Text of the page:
The Prophets who have preceded us have been slain generation after generation; they have passed away. The Savior and his apostles likewise passed away, the work, the foundation of which they laid, having been overcome and destroyed by the adversary from the face of the earth. They foresaw that for a long time ahead, apostasy would follow their labors and administrations, and a sorrowful thing it was for them to contemplate: but in our case it is different. We live on the threshold of a new era; the work that God has established in our day shall never be given to another people. The priesthood which God has restored, the authority by which men can ad– minister in the ordinances of God—that priesthood shall never be taken from the earth. Joseph Smith, Hyrum Smith, David Patten and other martyrs may fall, Brother Joseph Standing among the rest, their blood may be shed, and the blood of others yet living may yet be shed to confirm the testimony that has been borne, but though this is the case, there is this to console us who live, to console us in contemplating the future for ourselves and our posterity after us, and it is that there is no power on earth, nor in hell that can destroy the church that God has established, nor obliterate the priesthood from the earth again as it was obliterated in ancient days. It was necessary when this Church was started that angels should come to restore that which was taken away, the everlasting priesthood, but there will be no future necessity for this. We are at the threshold of a thousand years of peace, we are engaged in laying the foundation of that work which shall stand forever, not only the thousand years but as long as time shall last and as long as the earth itself shall endure. This is the consolation we have that our predecessors did not have, and we can rejoice in the contemplation of the glorious future of this work. As for Brother Standing, no hero could wish to die a more glorious death than his. He will be crowned among the glorious army of martyrs, as one who was willing to lay down his life for the truth without shrinking, without fear, without faltering when the time came. He has borne a noble and untiring testimony all the time to the truth of God, and there is in store for him a glorious crown along with those who have been alike faithful in this work.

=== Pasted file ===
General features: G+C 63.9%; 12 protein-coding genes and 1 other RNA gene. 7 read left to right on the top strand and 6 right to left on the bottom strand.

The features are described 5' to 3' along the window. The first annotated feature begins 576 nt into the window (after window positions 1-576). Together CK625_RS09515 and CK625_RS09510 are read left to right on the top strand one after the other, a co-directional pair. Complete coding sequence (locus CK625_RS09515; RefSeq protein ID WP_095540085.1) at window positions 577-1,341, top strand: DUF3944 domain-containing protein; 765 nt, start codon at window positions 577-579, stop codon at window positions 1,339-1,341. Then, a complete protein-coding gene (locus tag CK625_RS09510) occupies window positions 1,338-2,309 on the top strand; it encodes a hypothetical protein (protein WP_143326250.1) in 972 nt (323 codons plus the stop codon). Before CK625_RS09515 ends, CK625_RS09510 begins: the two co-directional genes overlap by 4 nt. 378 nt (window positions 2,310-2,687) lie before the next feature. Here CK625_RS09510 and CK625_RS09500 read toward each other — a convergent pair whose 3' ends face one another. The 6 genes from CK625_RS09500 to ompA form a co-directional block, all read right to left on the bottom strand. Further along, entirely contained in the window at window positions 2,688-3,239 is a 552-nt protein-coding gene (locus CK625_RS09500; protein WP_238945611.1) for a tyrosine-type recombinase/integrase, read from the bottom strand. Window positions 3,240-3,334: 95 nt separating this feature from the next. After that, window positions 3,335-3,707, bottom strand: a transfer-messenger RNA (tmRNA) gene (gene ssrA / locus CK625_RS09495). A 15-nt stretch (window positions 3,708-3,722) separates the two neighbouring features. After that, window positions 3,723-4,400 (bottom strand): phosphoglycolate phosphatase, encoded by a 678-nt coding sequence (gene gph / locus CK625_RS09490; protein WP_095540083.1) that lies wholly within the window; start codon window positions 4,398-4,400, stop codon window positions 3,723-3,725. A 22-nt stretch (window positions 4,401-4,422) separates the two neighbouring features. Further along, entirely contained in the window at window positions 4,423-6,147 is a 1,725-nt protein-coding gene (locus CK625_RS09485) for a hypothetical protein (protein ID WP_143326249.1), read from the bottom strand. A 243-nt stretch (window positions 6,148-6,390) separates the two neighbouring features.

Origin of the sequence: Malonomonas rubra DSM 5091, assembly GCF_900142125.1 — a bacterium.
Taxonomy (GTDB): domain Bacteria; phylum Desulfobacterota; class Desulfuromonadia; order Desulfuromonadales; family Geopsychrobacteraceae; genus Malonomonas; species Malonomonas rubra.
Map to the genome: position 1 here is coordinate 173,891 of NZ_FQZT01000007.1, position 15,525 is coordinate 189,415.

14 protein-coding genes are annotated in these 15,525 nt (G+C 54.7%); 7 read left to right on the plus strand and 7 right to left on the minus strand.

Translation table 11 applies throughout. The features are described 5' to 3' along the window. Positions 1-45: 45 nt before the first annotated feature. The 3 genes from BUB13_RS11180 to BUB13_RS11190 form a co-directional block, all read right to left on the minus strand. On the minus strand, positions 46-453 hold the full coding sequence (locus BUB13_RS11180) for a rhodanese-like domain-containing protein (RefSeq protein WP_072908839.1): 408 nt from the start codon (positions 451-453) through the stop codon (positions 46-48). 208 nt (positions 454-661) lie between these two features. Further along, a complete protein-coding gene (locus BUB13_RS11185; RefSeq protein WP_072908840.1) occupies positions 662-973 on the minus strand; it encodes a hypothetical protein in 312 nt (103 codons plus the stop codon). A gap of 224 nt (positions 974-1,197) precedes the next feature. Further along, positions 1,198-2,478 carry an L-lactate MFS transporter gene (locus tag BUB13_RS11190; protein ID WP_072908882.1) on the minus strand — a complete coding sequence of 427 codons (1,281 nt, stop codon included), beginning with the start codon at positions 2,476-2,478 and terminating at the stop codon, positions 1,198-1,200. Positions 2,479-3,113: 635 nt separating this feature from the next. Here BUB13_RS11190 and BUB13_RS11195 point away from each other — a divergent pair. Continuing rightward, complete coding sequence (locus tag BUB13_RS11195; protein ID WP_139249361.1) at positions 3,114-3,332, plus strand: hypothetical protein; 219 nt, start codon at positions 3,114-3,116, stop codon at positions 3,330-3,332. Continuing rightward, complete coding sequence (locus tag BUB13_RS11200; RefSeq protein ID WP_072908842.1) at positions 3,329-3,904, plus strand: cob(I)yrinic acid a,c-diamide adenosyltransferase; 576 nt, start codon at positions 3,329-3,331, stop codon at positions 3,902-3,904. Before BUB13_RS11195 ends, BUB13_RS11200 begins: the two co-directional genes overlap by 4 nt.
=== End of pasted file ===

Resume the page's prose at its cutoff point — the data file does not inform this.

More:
That his companion, Elder Rudger Clawson is alive and in our midst today, is due to the wonderful providence of God. My belief has been that had the mob commenced their whipping they would both have been killed. The death of Brother Standing doubtless saved Brother Clawson’s life.
I pray God the Father to comfort your hearts, to pour out the spirit of consolation and peace upon the family and upon all the friends of the deceased. I pray for his enemies and for those who have shed his blood. I would not do them any harm if I could. There is not in my bosom, nor should there be in the bosoms of the Latter-day Saints who have the true spirit of the Gospel resting upon them, a feeling to revenge. We ought to be and I think we are, far uplifted above such feelings, and if we do not have we should have the feeling which Jesus had when he was upon the cross and led him to say, “Father, forgive them, they know not what they do.” They had treated him with the greatest ignominy, treated him as if he had committed the greatest crime, but in his dying hour he could implore the blessing of his Father upon them. And so we may upon those who seek to destroy this work. They think they are doing God service; they are actuated by a spirit of which they know nothing. They are to be pitied, they are to be mourned over, and the day will come when, as we comprehend the sufferings of those who did these deeds, our souls will swell with pity and compassion and sorrow for their wretched condition. I pray that the Spirit of the Gospel may rest down upon all of us, and that the peace of heaven may be and abide in all our hearts, which I ask in the name of Jesus. Amen.